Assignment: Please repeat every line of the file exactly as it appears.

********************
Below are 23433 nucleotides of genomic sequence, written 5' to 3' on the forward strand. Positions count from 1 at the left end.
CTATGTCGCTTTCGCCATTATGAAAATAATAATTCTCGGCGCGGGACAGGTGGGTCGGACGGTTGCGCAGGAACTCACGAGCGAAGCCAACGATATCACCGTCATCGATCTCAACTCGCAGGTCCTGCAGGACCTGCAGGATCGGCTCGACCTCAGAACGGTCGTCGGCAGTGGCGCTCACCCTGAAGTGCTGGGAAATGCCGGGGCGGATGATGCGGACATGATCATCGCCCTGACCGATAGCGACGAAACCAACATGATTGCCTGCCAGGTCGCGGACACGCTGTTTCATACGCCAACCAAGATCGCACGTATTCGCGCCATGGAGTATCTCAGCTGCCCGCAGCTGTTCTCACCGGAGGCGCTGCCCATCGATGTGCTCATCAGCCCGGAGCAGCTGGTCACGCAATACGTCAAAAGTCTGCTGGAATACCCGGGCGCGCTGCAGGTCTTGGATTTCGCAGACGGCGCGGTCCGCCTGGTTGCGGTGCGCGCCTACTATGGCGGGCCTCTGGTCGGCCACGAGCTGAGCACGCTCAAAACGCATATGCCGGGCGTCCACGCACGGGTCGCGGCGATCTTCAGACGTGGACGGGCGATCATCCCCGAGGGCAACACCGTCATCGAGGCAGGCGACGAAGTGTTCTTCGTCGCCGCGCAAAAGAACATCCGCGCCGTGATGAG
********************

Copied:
Below are 23433 nucleotides of genomic sequence, written 5' to 3' on the forward strand. Positions count from 1 at the left end.
CTATGTCGCTTTCGCCATTATGAAAATAATAATTCTCGGCGCGGGACAGGTGGGTCGGACGGTTGCGCAGGAACTCACGAGCGAAGCCAACGATATCACCGTCATCGATCTCAACTCGCAGGTCCTGCAGGACCTGCAGGATCGGCTCGACCTCAGAACGGTCGTCGGCAGTGGCGCTCACCCTGAAGTGCTGGGAAATGCCGGGGCGGATGATGCGGACATGATCATCGCCCTGACCGATAGCGACGAAACCAACATGATTGCCTGCCAGGTCGCGGACACGCTGTTTCATACGCCAACCAAGATCGCACGTATTCGCGCCATGGAGTATCTCAGCTGCCCGCAGCTGTTCTCACCGGAGGCGCTGCCCATCGATGTGCTCATCAGCCCGGAGCAGCTGGTCACGCAATACGTCAAAAGTCTGCTGGAATACCCGGGCGCGCTGCAGGTCTTGGATTTCGCAGACGGCGCGGTCCGCCTGGTTGCGGTGCGCGCCTACTATGGCGGGCCTCTGGTCGGCCACGAGCTGAGCACGCTCAAAACGCATATGCCGGGCGTCCACGCACGGGTCGCGGCGATCTTCAGACGTGGACGGGCGATCATCCCCGAGGGCAACACCGTCATCGAGGCAGGCGACGAAGTGTTCTTCGTCGCCGCGCAAAAGAACATCCGCGCCGTGATGAG